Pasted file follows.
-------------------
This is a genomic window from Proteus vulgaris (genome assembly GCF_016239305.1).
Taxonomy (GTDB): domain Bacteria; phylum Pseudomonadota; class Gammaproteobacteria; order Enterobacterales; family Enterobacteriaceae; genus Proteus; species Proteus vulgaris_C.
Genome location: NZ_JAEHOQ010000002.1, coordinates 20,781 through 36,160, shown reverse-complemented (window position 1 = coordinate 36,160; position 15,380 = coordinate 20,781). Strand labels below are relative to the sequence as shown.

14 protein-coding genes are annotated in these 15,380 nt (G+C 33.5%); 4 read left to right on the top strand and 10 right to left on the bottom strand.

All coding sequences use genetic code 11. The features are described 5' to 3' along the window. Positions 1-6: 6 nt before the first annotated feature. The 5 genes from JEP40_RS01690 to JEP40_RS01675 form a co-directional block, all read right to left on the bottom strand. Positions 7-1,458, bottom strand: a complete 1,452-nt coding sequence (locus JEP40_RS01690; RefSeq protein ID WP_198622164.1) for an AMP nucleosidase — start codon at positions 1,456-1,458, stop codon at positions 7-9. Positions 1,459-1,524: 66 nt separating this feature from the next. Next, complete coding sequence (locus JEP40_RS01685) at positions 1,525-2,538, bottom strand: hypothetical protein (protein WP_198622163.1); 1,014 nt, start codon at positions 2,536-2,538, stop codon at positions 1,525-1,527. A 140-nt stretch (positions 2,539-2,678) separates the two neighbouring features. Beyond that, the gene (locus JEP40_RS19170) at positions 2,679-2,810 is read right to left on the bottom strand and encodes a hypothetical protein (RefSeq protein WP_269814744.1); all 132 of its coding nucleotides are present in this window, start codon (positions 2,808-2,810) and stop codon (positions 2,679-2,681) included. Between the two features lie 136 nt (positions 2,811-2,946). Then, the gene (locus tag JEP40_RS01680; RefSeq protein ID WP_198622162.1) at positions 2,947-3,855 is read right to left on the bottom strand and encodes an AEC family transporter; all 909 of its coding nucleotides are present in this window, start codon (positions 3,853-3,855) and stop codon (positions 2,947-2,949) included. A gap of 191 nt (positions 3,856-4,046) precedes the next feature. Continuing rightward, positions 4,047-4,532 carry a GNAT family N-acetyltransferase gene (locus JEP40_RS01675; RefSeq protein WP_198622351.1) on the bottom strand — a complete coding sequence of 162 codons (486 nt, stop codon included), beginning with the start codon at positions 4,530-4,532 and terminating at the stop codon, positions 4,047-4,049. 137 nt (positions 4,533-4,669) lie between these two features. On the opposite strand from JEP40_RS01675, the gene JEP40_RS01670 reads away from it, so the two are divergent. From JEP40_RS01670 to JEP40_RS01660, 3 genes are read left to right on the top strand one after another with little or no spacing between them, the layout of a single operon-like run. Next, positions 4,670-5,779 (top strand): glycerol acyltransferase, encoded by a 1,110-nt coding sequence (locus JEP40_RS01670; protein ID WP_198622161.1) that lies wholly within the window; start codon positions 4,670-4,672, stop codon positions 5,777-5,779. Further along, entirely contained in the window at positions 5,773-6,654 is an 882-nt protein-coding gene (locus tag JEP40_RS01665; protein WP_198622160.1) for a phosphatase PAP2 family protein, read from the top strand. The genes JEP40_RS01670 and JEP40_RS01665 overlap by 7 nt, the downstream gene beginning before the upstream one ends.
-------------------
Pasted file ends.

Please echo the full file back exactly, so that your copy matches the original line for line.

This is a genomic window from Proteus vulgaris (genome assembly GCF_016239305.1).
Taxonomy (GTDB): domain Bacteria; phylum Pseudomonadota; class Gammaproteobacteria; order Enterobacterales; family Enterobacteriaceae; genus Proteus; species Proteus vulgaris_C.
Genome location: NZ_JAEHOQ010000002.1, coordinates 20,781 through 36,160, shown reverse-complemented (window position 1 = coordinate 36,160; position 15,380 = coordinate 20,781). Strand labels below are relative to the sequence as shown.

14 protein-coding genes are annotated in these 15,380 nt (G+C 33.5%); 4 read left to right on the top strand and 10 right to left on the bottom strand.

All coding sequences use genetic code 11. The features are described 5' to 3' along the window. Positions 1-6: 6 nt before the first annotated feature. The 5 genes from JEP40_RS01690 to JEP40_RS01675 form a co-directional block, all read right to left on the bottom strand. Positions 7-1,458, bottom strand: a complete 1,452-nt coding sequence (locus JEP40_RS01690; RefSeq protein ID WP_198622164.1) for an AMP nucleosidase — start codon at positions 1,456-1,458, stop codon at positions 7-9. Positions 1,459-1,524: 66 nt separating this feature from the next. Next, complete coding sequence (locus JEP40_RS01685) at positions 1,525-2,538, bottom strand: hypothetical protein (protein WP_198622163.1); 1,014 nt, start codon at positions 2,536-2,538, stop codon at positions 1,525-1,527. A 140-nt stretch (positions 2,539-2,678) separates the two neighbouring features. Beyond that, the gene (locus JEP40_RS19170) at positions 2,679-2,810 is read right to left on the bottom strand and encodes a hypothetical protein (RefSeq protein WP_269814744.1); all 132 of its coding nucleotides are present in this window, start codon (positions 2,808-2,810) and stop codon (positions 2,679-2,681) included. Between the two features lie 136 nt (positions 2,811-2,946). Then, the gene (locus tag JEP40_RS01680; RefSeq protein ID WP_198622162.1) at positions 2,947-3,855 is read right to left on the bottom strand and encodes an AEC family transporter; all 909 of its coding nucleotides are present in this window, start codon (positions 3,853-3,855) and stop codon (positions 2,947-2,949) included. A gap of 191 nt (positions 3,856-4,046) precedes the next feature. Continuing rightward, positions 4,047-4,532 carry a GNAT family N-acetyltransferase gene (locus JEP40_RS01675; RefSeq protein WP_198622351.1) on the bottom strand — a complete coding sequence of 162 codons (486 nt, stop codon included), beginning with the start codon at positions 4,530-4,532 and terminating at the stop codon, positions 4,047-4,049. 137 nt (positions 4,533-4,669) lie between these two features. On the opposite strand from JEP40_RS01675, the gene JEP40_RS01670 reads away from it, so the two are divergent. From JEP40_RS01670 to JEP40_RS01660, 3 genes are read left to right on the top strand one after another with little or no spacing between them, the layout of a single operon-like run. Next, positions 4,670-5,779 (top strand): glycerol acyltransferase, encoded by a 1,110-nt coding sequence (locus JEP40_RS01670; protein ID WP_198622161.1) that lies wholly within the window; start codon positions 4,670-4,672, stop codon positions 5,777-5,779. Further along, entirely contained in the window at positions 5,773-6,654 is an 882-nt protein-coding gene (locus tag JEP40_RS01665; protein WP_198622160.1) for a phosphatase PAP2 family protein, read from the top strand. The genes JEP40_RS01670 and JEP40_RS01665 overlap by 7 nt, the downstream gene beginning before the upstream one ends.